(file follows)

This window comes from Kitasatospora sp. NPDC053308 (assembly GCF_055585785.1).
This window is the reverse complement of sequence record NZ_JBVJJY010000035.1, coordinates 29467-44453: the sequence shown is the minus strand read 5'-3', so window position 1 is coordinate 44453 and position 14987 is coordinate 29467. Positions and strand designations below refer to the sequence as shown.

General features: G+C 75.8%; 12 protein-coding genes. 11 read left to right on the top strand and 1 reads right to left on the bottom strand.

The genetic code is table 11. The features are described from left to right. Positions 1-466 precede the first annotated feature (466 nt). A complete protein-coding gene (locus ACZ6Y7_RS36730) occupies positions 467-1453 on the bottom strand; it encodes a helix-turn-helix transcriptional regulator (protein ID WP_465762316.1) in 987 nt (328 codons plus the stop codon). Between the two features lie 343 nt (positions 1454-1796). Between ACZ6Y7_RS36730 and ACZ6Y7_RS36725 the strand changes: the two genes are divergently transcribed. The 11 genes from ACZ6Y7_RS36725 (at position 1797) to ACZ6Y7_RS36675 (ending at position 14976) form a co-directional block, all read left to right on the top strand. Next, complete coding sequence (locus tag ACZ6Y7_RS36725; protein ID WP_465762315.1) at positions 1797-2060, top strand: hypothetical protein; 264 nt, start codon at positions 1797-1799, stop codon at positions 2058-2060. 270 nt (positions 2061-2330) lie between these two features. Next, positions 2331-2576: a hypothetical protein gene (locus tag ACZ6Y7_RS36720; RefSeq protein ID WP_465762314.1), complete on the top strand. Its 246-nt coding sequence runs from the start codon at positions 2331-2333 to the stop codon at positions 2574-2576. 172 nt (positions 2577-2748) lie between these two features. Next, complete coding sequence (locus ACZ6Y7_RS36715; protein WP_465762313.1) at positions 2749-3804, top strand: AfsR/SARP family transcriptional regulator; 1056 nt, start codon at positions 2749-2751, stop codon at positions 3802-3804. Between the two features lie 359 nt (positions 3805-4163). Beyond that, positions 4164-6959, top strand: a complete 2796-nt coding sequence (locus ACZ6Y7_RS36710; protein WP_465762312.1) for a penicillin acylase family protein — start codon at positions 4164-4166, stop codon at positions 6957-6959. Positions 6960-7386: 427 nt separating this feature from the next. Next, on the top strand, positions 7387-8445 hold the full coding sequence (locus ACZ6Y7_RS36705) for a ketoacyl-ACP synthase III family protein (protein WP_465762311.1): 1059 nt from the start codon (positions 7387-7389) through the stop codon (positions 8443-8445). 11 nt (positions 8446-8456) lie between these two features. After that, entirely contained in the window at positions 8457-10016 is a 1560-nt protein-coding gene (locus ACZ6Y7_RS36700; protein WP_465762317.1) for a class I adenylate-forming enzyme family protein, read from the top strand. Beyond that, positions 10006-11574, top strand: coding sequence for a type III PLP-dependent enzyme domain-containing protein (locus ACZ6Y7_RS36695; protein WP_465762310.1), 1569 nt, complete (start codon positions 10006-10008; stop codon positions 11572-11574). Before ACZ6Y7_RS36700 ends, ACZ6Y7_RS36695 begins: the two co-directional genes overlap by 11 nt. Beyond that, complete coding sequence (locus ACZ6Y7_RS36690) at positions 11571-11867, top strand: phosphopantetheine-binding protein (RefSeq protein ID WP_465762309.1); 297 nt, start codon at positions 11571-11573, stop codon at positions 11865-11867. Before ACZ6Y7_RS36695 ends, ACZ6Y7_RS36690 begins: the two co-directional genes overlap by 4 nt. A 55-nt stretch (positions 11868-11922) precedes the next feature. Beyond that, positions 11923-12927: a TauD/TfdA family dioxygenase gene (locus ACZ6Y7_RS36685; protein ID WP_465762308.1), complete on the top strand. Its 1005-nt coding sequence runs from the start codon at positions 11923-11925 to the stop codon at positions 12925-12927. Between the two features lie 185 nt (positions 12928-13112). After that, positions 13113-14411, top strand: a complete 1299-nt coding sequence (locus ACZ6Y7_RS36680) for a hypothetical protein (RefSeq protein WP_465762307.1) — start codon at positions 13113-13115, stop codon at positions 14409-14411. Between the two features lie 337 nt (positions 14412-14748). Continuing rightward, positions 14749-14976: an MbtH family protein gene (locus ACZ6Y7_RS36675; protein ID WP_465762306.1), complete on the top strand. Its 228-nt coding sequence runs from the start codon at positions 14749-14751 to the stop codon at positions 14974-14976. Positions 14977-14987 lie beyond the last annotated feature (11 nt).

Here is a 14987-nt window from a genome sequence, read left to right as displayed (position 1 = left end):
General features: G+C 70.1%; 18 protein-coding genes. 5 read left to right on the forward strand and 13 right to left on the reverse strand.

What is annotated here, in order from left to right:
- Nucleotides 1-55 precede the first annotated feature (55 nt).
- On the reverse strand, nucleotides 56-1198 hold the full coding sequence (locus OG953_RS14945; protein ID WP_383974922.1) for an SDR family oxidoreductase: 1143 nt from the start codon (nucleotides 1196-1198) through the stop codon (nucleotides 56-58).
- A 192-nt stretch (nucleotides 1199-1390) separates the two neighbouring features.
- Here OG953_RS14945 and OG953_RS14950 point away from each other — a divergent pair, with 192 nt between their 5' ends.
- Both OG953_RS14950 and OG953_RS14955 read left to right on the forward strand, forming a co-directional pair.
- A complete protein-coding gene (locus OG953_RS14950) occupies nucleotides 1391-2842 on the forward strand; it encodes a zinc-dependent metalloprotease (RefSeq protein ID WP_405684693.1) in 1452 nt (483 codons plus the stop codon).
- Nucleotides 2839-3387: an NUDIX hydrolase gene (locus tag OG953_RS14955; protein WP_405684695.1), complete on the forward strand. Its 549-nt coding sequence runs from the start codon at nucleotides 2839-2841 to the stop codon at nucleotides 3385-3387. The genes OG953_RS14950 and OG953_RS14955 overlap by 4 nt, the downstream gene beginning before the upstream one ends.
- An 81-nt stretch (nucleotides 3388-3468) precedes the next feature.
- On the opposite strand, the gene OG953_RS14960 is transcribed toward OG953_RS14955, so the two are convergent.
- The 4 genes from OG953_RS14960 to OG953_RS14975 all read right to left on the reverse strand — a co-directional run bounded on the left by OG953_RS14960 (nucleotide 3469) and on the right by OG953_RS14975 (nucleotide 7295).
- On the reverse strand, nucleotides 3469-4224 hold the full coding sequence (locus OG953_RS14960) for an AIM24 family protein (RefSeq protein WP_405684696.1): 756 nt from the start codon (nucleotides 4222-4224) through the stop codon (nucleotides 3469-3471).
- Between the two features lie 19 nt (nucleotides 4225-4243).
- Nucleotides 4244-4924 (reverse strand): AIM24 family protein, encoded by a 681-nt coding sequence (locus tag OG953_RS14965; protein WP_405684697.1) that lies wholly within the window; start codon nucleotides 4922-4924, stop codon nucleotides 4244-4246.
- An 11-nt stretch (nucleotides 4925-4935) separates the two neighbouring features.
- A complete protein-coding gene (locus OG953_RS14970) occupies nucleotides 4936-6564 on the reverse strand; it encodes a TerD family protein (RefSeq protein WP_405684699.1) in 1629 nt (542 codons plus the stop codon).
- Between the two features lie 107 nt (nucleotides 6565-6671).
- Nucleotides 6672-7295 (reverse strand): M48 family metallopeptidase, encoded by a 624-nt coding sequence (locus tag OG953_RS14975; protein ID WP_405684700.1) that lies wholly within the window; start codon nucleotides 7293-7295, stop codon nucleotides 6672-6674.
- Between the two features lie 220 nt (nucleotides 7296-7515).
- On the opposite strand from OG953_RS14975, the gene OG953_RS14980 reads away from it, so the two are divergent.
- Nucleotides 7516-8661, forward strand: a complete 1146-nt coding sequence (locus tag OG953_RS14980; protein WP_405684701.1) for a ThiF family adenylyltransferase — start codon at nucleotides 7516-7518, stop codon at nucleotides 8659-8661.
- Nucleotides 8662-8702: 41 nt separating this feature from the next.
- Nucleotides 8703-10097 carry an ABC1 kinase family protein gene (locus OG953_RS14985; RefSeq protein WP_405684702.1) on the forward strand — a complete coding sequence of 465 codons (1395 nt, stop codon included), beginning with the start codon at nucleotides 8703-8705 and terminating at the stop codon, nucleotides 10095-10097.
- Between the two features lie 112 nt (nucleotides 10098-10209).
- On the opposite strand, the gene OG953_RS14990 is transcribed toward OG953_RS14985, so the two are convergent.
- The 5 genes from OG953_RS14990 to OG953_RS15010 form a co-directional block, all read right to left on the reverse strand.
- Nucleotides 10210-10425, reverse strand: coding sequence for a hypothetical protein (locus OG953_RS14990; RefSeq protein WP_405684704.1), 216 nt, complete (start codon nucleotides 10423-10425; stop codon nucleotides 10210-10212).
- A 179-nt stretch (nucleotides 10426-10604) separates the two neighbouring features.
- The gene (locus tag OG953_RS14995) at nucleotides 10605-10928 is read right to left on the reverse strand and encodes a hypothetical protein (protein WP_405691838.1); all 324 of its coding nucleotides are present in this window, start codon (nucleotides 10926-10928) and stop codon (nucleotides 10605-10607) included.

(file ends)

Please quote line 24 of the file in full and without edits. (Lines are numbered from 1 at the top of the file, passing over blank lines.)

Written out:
- Nucleotides 6672-7295 (reverse strand): M48 family metallopeptidase, encoded by a 624-nt coding sequence (locus tag OG953_RS14975; protein ID WP_405684700.1) that lies wholly within the window; start codon nucleotides 7293-7295, stop codon nucleotides 6672-6674.